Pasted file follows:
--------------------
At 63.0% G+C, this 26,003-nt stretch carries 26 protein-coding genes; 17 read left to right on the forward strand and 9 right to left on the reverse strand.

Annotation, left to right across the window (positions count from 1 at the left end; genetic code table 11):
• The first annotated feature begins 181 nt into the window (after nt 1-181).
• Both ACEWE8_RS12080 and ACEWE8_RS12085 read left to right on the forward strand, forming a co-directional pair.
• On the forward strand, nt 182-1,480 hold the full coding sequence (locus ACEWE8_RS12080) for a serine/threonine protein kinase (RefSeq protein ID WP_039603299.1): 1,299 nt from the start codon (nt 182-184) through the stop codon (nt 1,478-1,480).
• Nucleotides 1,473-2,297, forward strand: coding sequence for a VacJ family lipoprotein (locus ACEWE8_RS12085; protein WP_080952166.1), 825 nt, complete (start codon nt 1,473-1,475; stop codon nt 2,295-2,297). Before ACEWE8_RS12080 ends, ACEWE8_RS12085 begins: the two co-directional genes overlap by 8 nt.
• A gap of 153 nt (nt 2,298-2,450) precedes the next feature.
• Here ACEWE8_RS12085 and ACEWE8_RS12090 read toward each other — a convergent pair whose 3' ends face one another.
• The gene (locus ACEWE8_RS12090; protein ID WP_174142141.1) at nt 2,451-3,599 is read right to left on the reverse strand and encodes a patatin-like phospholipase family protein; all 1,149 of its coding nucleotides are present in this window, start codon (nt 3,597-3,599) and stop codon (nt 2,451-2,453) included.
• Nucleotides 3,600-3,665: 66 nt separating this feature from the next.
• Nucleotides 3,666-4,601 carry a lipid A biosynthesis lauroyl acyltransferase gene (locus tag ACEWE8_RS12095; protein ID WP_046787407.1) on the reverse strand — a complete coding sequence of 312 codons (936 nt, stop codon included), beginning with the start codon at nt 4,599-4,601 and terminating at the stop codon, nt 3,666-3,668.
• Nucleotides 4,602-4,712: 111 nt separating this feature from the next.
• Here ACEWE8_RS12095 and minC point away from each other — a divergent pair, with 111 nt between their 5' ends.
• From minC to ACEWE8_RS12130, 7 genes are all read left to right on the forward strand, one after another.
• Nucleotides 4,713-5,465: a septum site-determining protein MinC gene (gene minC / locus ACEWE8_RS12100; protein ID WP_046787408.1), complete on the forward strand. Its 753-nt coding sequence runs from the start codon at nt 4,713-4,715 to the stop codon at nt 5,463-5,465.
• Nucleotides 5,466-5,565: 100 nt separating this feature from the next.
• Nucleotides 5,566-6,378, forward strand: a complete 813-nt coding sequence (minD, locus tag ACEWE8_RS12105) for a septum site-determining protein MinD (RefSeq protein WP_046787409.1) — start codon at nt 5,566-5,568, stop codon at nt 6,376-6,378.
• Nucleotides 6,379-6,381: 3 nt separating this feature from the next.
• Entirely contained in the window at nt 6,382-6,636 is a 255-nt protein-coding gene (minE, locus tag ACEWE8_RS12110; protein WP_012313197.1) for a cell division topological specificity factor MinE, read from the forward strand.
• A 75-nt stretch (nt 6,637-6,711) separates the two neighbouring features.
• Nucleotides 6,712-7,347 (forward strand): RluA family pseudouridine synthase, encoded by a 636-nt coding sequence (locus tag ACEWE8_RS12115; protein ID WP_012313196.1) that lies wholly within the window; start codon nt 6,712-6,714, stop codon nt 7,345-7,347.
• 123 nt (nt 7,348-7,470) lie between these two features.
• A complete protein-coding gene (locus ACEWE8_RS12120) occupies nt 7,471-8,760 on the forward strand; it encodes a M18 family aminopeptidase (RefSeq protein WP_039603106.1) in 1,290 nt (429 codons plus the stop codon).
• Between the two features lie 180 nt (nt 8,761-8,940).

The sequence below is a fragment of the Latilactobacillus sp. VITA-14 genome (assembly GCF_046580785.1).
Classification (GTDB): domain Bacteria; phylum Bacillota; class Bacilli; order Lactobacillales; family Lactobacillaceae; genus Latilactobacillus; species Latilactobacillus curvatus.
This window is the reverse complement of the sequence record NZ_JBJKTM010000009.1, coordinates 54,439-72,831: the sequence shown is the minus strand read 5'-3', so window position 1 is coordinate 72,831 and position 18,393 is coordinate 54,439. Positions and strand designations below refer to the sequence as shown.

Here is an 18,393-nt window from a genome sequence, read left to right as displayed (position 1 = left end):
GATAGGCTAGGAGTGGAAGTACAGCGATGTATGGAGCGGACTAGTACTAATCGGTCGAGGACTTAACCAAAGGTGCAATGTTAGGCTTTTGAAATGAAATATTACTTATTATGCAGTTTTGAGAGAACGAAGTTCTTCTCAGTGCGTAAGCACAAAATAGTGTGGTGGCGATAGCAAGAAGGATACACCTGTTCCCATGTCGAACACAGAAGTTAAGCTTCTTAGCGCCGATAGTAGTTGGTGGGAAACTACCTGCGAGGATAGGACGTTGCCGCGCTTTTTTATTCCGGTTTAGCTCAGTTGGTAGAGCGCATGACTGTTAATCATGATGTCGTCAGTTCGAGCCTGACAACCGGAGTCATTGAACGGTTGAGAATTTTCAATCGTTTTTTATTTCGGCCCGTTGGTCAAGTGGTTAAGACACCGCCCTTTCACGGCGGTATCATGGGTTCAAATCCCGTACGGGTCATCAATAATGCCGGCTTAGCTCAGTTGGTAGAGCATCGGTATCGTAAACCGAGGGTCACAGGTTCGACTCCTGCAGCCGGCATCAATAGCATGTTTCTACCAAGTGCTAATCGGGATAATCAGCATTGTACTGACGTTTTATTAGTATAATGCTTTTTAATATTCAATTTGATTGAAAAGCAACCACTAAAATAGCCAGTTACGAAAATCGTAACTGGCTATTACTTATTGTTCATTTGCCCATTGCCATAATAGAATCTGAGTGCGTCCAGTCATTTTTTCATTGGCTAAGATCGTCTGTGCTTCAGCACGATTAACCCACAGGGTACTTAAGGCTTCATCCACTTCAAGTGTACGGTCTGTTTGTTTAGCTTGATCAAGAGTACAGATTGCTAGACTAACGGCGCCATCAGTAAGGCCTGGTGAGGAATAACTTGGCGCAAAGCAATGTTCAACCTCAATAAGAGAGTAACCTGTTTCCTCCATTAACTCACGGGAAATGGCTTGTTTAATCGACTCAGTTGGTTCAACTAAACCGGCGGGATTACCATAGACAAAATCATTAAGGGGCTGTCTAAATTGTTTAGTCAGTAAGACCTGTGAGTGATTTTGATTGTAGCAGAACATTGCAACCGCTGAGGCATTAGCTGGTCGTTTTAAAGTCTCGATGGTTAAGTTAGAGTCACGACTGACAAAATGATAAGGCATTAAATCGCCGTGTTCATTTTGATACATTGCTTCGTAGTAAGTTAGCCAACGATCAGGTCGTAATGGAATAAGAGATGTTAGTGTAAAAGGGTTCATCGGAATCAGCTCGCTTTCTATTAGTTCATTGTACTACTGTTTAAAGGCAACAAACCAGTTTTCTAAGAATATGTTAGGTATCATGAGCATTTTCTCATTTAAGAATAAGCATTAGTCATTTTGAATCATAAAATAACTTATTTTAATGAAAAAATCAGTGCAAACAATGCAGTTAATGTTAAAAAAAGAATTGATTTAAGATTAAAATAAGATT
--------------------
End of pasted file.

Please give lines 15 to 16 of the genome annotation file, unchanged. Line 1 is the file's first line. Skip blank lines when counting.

• Nucleotides 4,713-5,465: a septum site-determining protein MinC gene (gene minC / locus ACEWE8_RS12100; protein ID WP_046787408.1), complete on the forward strand. Its 753-nt coding sequence runs from the start codon at nt 4,713-4,715 to the stop codon at nt 5,463-5,465.
• Nucleotides 5,466-5,565: 100 nt separating this feature from the next.